Bloordale Village, West-end Toronto's new artsy scene
For the urbanite that’s looking to live not far from the downtown Toronto core, what a neighbourhood has to offer is becoming more important than ever. In addition to house pricing, it’s often a lifestyle choice that makes the decision for those planning a move. There is a strong difference found in communities, from their character to physical landscape.
As gentrification moves across the city and touches grungy and worn looking areas, a vibe and excitement possesses these hoods as a new energy and development takes hold.
One such up-and-coming area in west-end Toronto is the Bloordale Village hood which is part of the Dovercourt-Wallace Emerson Junction district. Running along Bloor Street from the Lansdowne subway station to the Dufferin station and tucked in the middle of the Junction Triangle, Bloorcourt Village, Wallace Emerson and Brockton Village to the south, this strip of Bloor is becoming known as a hub for an exciting art scene that is taking shape.
Art studios and galleries are being transformed from once unoccupied industrial and retail buildings, into cool and edgy spaces. The Daniel Faria Gallery is now sleek and contemporary, where once being home to an Auto Body Shop. The gallery represents a small number of select reputable artists and with its out-of- the-way location, becomes an even more hip and exciting find. Another hidden gem is the Scrap Metal Gallery, found in an industrial building on a small dead-end street, accessed through an alleyway to the rear. Rare to Toronto, it’s a non-commercial gallery with a private art collection displayed. Bringing international contemporary art to Toronto is Tomorrow Gallery, located in another cool warehouse found off the main beat. The Mercer Union, an artist-run centre that features both national and international artists, moved into this gentrifying hood in back in 2009, from its downtown location. Across the street is found the Toronto Free Gallery, a not-for-profit art space that highlights exhibits which show collaboration between creative groups ranging from visual artists to urban planners. With a Bohemian type allure, these New York “Chelsea” type galleries are adding to this area’s artsy mystique.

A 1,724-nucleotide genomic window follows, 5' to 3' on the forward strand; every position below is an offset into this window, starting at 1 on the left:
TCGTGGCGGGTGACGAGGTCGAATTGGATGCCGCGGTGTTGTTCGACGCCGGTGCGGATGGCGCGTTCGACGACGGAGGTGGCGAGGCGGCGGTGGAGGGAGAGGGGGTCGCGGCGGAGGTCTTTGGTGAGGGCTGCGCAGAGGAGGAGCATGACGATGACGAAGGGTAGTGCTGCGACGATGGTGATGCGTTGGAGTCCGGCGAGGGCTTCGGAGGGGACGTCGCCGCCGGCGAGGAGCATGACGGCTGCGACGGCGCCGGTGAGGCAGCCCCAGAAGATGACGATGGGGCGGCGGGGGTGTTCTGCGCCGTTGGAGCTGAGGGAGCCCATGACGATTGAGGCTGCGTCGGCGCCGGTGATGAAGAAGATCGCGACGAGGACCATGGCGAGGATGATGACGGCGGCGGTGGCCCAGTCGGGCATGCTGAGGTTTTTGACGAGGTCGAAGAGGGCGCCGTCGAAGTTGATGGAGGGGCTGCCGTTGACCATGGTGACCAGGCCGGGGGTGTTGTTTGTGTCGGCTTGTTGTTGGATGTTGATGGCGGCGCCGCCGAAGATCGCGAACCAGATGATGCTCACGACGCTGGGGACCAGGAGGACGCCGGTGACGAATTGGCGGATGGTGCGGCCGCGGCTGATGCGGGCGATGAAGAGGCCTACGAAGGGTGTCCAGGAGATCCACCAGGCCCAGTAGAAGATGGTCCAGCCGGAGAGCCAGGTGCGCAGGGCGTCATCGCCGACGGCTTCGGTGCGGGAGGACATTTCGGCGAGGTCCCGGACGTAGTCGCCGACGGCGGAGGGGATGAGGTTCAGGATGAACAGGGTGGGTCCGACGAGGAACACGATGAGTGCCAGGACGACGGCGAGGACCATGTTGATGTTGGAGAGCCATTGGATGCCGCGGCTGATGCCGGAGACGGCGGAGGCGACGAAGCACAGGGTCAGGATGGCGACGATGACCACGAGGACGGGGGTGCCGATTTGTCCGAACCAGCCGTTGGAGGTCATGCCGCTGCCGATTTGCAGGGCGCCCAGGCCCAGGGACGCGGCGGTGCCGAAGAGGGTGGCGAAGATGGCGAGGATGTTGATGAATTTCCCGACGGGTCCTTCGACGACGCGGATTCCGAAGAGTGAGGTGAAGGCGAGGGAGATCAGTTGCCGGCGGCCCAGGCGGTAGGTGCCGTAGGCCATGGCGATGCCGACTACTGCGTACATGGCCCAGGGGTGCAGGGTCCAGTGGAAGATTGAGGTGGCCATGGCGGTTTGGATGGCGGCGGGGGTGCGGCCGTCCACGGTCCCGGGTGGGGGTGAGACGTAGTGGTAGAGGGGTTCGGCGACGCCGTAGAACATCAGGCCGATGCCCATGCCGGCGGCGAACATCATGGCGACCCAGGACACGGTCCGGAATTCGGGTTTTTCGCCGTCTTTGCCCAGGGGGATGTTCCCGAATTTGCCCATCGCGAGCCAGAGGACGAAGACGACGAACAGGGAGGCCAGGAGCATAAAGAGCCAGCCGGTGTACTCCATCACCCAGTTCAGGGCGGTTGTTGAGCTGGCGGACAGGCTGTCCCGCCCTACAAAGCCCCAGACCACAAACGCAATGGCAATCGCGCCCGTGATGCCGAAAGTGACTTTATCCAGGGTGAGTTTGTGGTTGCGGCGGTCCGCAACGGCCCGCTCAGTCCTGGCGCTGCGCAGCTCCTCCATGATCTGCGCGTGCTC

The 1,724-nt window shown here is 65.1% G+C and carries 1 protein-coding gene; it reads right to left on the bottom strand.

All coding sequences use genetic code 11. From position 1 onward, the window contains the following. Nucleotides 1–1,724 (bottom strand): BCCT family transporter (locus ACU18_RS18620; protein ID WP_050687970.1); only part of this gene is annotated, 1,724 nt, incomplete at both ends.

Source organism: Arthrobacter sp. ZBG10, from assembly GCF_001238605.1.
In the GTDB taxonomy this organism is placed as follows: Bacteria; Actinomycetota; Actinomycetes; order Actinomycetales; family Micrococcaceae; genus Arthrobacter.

With a creative draw to the neighbourhood, shabby chic restaurants and shops are opening their doors to the young group of hipsters that are attracted to this edgy hood. Strolling down the street, it’s enticing to drop into the ice cream parlour, Lansdowne Cone for unique flavours that are offered. Locals can choose from a number of eateries from Zocalo with a casual menu to Bloordale Pantry’s vintage diner. Nothing says hip and urban more than spending a few hours with your friends over a glass of wine and playing board games at the local watering holes Drift and Three Speed. Giving a new meaning to recycling, the new style of décor is incorporating vintage and reclaimed pieces, such as bowling alley wood used as a bar top and pint taps made from an old Electrolux vacuum. The local hipsters moving into the nearby condos, townhouses and houses are looking to compliment their pads with a blend of contemporary and fun furniture. They’re also doing their shopping in the hood and finding treasures in such shops as Style Studio and Pimlico Design Gallery for unique one-of-a-kind pieces.
The landscape of Bloordale Village in places is still a little drab, which has kept the housing prices affordable and yet given that edgy vibe that young hipsters love. It’s a great opportunity for those looking for a neighbourhood that is on the subway line and minutes from downtown Toronto.
Like many of Toronto’s neighbourhoods, Bloordale Village has a yearly street festival called “Big on Bloor Festival”, where during the July weekend it becomes a car-free zone with music, live performances, vendors and dance, celebrating the area’s art culture and community.
The Bloordale Village vibe is full of energy and creativity drawing like-minded people, wanting to work and live in this hood. As this artsy hood grows, new arrivals to the scene will add to its welcoming transformation.
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